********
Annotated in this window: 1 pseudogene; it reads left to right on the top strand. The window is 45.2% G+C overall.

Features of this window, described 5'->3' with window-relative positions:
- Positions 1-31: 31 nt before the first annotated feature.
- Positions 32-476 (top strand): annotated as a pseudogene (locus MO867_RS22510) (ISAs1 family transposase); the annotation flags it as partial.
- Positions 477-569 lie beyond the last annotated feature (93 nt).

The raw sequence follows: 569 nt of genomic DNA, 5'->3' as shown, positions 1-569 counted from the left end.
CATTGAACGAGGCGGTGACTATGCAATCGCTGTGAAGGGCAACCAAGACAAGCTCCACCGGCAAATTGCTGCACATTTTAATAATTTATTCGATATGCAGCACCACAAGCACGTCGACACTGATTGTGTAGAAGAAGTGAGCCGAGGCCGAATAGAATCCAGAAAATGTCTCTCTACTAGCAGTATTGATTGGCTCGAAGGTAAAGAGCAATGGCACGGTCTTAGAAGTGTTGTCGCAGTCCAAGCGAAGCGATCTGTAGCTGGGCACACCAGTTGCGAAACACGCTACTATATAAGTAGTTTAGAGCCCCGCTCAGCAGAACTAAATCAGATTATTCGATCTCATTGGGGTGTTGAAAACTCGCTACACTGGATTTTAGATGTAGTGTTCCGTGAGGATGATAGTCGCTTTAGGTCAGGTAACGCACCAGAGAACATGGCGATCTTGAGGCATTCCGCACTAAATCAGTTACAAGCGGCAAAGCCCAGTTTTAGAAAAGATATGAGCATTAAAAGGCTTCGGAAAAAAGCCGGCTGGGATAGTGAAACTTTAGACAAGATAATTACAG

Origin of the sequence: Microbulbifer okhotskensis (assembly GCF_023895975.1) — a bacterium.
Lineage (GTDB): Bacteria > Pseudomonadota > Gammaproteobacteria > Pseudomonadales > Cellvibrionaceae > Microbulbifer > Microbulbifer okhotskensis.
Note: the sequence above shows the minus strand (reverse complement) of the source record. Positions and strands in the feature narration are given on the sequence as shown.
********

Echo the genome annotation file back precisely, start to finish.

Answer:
Annotated in this window: 1 pseudogene; it reads left to right on the top strand. The window is 45.2% G+C overall.

Features of this window, described 5'->3' with window-relative positions:
- Positions 1-31: 31 nt before the first annotated feature.
- Positions 32-476 (top strand): annotated as a pseudogene (locus MO867_RS22510) (ISAs1 family transposase); the annotation flags it as partial.
- Positions 477-569 lie beyond the last annotated feature (93 nt).

The raw sequence follows: 569 nt of genomic DNA, 5'->3' as shown, positions 1-569 counted from the left end.
CATTGAACGAGGCGGTGACTATGCAATCGCTGTGAAGGGCAACCAAGACAAGCTCCACCGGCAAATTGCTGCACATTTTAATAATTTATTCGATATGCAGCACCACAAGCACGTCGACACTGATTGTGTAGAAGAAGTGAGCCGAGGCCGAATAGAATCCAGAAAATGTCTCTCTACTAGCAGTATTGATTGGCTCGAAGGTAAAGAGCAATGGCACGGTCTTAGAAGTGTTGTCGCAGTCCAAGCGAAGCGATCTGTAGCTGGGCACACCAGTTGCGAAACACGCTACTATATAAGTAGTTTAGAGCCCCGCTCAGCAGAACTAAATCAGATTATTCGATCTCATTGGGGTGTTGAAAACTCGCTACACTGGATTTTAGATGTAGTGTTCCGTGAGGATGATAGTCGCTTTAGGTCAGGTAACGCACCAGAGAACATGGCGATCTTGAGGCATTCCGCACTAAATCAGTTACAAGCGGCAAAGCCCAGTTTTAGAAAAGATATGAGCATTAAAAGGCTTCGGAAAAAAGCCGGCTGGGATAGTGAAACTTTAGACAAGATAATTACAG

Origin of the sequence: Microbulbifer okhotskensis (assembly GCF_023895975.1) — a bacterium.
Lineage (GTDB): Bacteria > Pseudomonadota > Gammaproteobacteria > Pseudomonadales > Cellvibrionaceae > Microbulbifer > Microbulbifer okhotskensis.
Note: the sequence above shows the minus strand (reverse complement) of the source record. Positions and strands in the feature narration are given on the sequence as shown.